Python Abuse


Stupid iterable tricks

Since bob posted an interesting tip on using iterables at I thought I would share a nice, compact technique I use for getting "The first value from an iterable, or a default value if the iterable is exhausted" pycode:

for value in iterable:
    value = "default"

Since in python, the looping variable "value" leaks out of the for loop, and the unconditional break causes the for loop to end immediately, if the iterable has at least one value, it will be assigned to "value". If the iterable has no items and the for loop runs to completion, the else clause will be entered.

posted at 18:19:28    #    comment []    trackback []

Opening a file when all you know is the module name



import os, sys

numargs = len(sys.argv)
if numargs == 1 or numargs > 2:
    print """Usage: %s modulename""" % sys.argv[0]

from twisted.python import reflect

obj = reflect.namedAny(sys.argv[1])

fileName = obj.__file__
if fileName[-1] == 'c':
    fileName = fileName[:-1]

os.system("open %s" % fileName)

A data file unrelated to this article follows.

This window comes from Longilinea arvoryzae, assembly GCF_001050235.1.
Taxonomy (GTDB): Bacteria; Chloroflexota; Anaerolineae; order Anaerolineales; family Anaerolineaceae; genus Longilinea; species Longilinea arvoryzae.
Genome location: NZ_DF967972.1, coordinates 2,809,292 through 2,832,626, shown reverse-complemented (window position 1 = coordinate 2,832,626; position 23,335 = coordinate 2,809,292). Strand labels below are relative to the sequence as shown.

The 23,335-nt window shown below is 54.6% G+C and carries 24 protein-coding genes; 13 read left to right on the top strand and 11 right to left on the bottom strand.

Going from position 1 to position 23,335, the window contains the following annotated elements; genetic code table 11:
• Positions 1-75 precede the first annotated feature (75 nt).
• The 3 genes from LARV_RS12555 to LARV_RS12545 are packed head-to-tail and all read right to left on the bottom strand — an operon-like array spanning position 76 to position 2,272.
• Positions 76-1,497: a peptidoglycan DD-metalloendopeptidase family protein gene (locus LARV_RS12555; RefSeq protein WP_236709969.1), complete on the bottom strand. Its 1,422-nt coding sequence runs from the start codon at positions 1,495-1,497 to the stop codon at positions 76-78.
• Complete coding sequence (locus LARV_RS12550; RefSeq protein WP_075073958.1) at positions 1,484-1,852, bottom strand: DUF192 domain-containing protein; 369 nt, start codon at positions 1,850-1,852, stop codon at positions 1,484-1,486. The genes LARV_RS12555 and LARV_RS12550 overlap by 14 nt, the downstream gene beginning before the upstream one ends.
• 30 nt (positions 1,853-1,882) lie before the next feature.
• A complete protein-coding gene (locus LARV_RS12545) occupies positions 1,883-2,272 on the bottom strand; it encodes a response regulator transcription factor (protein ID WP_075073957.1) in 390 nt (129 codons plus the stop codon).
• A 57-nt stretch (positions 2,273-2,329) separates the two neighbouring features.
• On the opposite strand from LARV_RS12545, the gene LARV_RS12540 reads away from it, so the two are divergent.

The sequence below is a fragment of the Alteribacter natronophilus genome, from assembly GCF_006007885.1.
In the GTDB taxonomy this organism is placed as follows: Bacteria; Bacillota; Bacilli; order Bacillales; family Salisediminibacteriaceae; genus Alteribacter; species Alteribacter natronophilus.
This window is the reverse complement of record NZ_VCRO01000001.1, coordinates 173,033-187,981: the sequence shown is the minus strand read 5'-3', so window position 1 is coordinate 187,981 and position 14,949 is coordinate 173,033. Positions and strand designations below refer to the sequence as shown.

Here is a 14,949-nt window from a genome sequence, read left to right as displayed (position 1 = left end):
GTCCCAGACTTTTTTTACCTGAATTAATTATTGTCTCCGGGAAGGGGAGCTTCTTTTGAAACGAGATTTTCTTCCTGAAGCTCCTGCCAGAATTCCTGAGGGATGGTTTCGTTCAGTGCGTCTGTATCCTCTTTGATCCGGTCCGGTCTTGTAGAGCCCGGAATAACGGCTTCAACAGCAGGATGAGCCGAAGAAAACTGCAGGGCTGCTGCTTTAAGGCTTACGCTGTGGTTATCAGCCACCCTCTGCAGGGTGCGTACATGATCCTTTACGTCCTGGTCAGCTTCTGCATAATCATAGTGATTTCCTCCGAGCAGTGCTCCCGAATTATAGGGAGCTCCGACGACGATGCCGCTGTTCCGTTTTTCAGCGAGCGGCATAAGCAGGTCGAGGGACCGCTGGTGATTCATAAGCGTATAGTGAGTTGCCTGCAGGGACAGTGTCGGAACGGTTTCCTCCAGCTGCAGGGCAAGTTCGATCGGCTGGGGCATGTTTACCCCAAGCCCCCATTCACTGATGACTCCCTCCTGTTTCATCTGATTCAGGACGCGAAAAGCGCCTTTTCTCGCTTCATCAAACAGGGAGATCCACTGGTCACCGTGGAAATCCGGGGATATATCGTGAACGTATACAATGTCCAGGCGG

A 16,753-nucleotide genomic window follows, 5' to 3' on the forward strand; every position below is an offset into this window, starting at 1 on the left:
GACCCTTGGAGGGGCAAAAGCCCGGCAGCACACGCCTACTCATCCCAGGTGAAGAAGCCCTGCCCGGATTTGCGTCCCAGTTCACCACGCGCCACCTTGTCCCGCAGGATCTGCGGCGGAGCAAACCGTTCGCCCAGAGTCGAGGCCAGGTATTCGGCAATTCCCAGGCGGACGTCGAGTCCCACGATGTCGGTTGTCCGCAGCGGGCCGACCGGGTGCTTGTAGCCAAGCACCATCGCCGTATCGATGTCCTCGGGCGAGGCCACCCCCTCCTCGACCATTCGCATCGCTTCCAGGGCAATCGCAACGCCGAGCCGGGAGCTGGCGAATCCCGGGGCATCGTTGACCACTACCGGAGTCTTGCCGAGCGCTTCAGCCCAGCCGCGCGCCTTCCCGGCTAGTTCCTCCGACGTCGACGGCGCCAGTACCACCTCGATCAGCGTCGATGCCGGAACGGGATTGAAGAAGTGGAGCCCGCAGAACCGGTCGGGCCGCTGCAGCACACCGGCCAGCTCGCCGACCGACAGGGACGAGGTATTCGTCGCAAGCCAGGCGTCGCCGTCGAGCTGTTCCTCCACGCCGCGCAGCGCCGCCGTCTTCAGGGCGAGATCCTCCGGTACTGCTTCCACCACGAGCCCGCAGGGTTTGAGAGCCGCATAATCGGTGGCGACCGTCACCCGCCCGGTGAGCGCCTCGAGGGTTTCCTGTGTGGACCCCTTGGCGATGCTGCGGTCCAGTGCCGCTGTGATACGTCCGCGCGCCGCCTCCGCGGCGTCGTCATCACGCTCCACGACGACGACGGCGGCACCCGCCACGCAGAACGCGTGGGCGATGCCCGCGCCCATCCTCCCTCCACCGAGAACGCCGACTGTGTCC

This takes advantage of the twisted utility function 'namedAny' which takes a dotted name and returns a package, module, class, function or method. This is useful for doing things like:

./ urllib2

When you just want to take a quick look at the source of a module without tediously figuring out where it is located.

This will only work on OS X, which has the "open" command, but could be changed to use the EDITOR environment variable instead.

posted at 14:09:52    #    comment []    trackback []

Python's not private enough!

>>> def foo():
...     thisIsPrivate = [0]
...     def bump():
...         thisIsPrivate[0] += 1
...     def read():
...         return thisIsPrivate[0]
...     return bump, read
>>> bumper, reader = foo()
>>> bumper(); bumper(); bumper(); print reader()

Now, for even more abuse... It's possible to access and change the list held in the closure "thisIsPrivate". But I'm not going to tell you how!

posted at 00:39:12    #    comment []    trackback []
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Nov Jan

Nothing quite like the smell of abusive python code in the morning.

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© 2003, Donovan Preston